EL PASO, Texas (KTSM) — Students in El Paso and the Borderland might not ever learn about the tragic history that took place at the Cielo Vista Walmart on Aug. 3, 2019.
The passage of Senate Bill 3 (S.B. 3) will eliminate civil rights education across public school curricula across Texas and repeal requirements to teach the history of white supremacy as morally wrong.
Senators in Texas voted last Friday to repeal stipulations to teach students in Texas about civil rights, including prominent social justice figures such as Martin Luther King Jr., Dolores Huerta, Cesar Chavez and other prominent minority figures.
The legislation is currently awaiting a vote in the state House of Representatives that, like the Senate, is led by Republicans.
The bill was included in legislation passed by the Texas Legislature and signed into law by Gov. Greg Abbott last month that tightened how current events and the country’s history of racism are taught in Texas schools.
The legislation has been misnomered as the “critical race theory bill,” although the term is not written into the bill.
“Texans roundly reject ‘woke’ philosophies that espouse that one race or sex is better than another and that someone, by virtue of their race or sex, is innately racist, oppressive or sexist,” said Lt. Gov. Dan Patrick in a statement. “Texas parents do not want their children to be taught these false ideas. Parents want their students to learn how to think critically, not be indoctrinated by the ridiculous leftist narrative that America and our Constitution are rooted in racism.”
For many in the Borderland, the passage of S.B. 3 is about a potential erasure of history, as many generations in the community have connections to efforts led by the likes of Chavez and Huerta.
Figures like Chavez have been recognized for pioneering efforts for Latino and Chicano communities throughout the Borderland. For example, the I-10 Connect Project at the intersection of Interstate 10 and U.S. 54 in El Paso County was named the Cesar Chavez Border Highway, which symbolizes connections between and access to the binational communities of El Paso and Ciudad Juarez via the Bridge of the Americas.
For many, it’s personal.
“My great grandfather was massacred in Porvenir, Texas,” said Arlinda Valencia, president of the Ysleta Teachers Associations. Her great grandfather was among the victims lynched by the Texas Rangers almost 100 years ago. “We have really been trying to get the history out so that students can hear about the history that went on before them.”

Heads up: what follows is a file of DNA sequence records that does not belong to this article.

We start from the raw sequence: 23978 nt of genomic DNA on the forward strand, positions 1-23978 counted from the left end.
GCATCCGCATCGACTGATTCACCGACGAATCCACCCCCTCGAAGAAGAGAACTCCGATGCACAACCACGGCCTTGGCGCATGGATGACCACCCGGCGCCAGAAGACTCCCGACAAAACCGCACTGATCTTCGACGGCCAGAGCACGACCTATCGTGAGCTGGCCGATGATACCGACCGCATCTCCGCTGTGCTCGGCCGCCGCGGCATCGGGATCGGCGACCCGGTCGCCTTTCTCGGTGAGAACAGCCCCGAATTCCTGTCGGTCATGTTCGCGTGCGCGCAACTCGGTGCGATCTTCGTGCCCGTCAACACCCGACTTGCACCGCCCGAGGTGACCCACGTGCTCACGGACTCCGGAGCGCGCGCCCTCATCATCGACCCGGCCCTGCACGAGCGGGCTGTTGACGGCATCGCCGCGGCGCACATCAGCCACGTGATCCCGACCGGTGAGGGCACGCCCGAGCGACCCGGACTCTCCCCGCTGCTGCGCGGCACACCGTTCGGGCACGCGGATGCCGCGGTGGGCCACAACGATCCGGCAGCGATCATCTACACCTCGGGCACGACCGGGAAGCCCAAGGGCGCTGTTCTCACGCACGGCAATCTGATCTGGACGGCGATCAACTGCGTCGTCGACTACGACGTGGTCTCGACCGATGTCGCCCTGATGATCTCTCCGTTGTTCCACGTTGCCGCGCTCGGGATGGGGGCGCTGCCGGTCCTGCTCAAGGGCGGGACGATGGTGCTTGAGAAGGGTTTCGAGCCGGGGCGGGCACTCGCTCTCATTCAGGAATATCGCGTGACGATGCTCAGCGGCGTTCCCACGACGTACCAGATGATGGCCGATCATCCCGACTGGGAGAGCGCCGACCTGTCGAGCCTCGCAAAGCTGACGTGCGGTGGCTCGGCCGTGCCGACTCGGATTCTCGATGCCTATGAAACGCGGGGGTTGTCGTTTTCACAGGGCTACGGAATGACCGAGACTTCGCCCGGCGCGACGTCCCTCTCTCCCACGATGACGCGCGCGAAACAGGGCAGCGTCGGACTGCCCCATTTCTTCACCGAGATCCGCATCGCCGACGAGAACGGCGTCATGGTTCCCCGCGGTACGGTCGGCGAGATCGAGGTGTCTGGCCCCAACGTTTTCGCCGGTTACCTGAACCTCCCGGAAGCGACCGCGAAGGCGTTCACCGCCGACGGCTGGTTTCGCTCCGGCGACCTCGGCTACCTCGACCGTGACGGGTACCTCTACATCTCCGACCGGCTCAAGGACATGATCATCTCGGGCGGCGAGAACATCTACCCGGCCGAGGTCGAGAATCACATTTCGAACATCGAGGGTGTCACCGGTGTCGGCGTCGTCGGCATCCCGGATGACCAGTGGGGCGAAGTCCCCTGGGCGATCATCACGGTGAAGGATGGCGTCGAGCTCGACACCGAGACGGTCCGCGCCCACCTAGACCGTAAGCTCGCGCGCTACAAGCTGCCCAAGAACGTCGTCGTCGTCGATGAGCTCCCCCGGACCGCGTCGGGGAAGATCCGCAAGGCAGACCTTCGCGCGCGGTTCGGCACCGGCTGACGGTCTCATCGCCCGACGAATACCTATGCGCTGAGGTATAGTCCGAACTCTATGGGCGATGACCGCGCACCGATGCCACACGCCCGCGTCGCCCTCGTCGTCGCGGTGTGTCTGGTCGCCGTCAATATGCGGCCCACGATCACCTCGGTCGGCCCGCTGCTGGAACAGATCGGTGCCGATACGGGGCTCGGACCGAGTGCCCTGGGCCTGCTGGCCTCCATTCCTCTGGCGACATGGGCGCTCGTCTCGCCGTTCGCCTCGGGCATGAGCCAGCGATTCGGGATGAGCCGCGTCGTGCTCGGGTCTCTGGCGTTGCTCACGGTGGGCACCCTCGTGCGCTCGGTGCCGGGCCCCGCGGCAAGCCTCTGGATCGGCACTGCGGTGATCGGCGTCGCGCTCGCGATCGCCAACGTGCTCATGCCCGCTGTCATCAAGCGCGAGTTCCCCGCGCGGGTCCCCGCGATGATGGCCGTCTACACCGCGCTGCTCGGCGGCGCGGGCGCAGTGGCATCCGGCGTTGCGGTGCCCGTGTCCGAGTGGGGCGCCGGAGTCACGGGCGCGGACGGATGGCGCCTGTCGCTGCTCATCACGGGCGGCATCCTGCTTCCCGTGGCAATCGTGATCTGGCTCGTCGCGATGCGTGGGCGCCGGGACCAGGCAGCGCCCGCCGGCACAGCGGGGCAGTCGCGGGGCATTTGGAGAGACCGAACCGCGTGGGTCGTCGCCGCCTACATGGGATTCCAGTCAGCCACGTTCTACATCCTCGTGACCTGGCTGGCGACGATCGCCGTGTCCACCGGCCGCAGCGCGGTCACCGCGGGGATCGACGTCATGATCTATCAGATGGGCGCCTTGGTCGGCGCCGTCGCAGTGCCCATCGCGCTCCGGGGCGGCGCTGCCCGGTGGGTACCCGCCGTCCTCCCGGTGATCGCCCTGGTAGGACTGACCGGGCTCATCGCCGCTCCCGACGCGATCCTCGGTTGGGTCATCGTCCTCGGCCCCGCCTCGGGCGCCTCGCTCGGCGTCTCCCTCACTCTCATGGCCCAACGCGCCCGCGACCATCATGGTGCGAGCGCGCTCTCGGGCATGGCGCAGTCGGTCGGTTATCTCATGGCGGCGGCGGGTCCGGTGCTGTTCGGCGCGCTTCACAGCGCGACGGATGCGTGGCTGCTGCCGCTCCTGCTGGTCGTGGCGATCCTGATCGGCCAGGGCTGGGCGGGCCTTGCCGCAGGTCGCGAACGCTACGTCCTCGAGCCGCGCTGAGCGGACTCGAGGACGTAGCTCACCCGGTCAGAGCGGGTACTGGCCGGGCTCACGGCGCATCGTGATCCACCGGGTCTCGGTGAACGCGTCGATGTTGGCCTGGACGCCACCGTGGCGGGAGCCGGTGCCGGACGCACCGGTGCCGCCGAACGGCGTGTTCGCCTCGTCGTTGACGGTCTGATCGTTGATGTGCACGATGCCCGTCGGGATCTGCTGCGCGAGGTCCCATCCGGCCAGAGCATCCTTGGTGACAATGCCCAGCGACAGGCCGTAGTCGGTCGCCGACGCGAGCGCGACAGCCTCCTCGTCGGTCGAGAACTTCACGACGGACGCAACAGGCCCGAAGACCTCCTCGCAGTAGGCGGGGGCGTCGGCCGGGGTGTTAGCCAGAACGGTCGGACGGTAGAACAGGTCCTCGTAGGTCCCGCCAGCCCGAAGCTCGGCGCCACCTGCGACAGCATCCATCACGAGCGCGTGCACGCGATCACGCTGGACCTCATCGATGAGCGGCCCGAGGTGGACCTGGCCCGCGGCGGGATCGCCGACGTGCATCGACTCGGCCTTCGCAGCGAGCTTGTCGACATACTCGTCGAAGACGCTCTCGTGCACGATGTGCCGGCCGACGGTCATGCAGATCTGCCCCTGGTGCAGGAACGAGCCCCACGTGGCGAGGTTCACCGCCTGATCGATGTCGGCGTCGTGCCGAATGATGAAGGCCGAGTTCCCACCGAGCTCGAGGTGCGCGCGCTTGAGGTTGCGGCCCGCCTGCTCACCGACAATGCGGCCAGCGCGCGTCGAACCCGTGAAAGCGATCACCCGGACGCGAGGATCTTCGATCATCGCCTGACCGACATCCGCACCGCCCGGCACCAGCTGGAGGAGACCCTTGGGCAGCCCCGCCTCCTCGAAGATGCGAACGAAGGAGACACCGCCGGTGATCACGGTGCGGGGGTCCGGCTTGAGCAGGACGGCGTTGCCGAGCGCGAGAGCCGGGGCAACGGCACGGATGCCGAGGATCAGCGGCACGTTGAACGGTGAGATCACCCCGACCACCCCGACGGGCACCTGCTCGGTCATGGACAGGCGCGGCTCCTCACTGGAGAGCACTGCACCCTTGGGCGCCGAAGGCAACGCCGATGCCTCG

State Sen. Cesar Blanco opposed one of the bills that would restrict the reach of public education, saying omitting the experiences of African Americans and Latinos does not do away with the past.
“I opposed HB 3979 during the regular session because not discussing the experiences of African-Americans and Latinos does not erase the racial injustices of our past and present. It micromanages our teachers by telling them what they can and cannot talk about,” Blanco wrote. “Even though it became law, it was still included on the call for the special session. My opinion on the bill has not changed. With S.B. 3, we are robbing our children of the complete education they need to be informed and engaged citizens and to address the structural issues that remain today.”
KTSM 9 News spoke with three sisters who are students in the El Paso Independent School District who say it’s important for them to learn about civil rights education.
“In my school, we’re really involved with learning about these issues and talking about them. As freshmen, most people read the book To Kill a Mockingbird to learn about race and we were discussing about how it might be performative,” said Aina Marzia, an incoming sophomore.
Her younger sister, National Spanish Spelling Bee winner, Marium Zahra, spells it out.
“As students, we deserve to know the mistakes that our ancestors in the past have made so we don’t repeat them,” she said.
S.B. 3 awaits a vote in the Texas House of Representatives, where it’s expected to pass. Once passed, the bill would restrict teachers from giving lessons on the Civil Rights Movement, Holocaust history, the Indian Removal Act and more.
Students are concerned the bill would effectively erase a history that many of them and generations of their family are a part of, as well as limit them once they’re of age to vote.
“It also affects who these people will vote for in the future, what these people are learning about our history and how they will proceed to become good Americans,” said Marzia.
Aside from informing students on the responsibilities of civic duty, students say civil rights and current events education is helping them cultivate a greater sense of empathy.
“Learning about history and current events, and seeing everyone else’s perspective is what helps us grow as people,” says Lajward Zahra, the eldest of the sisters.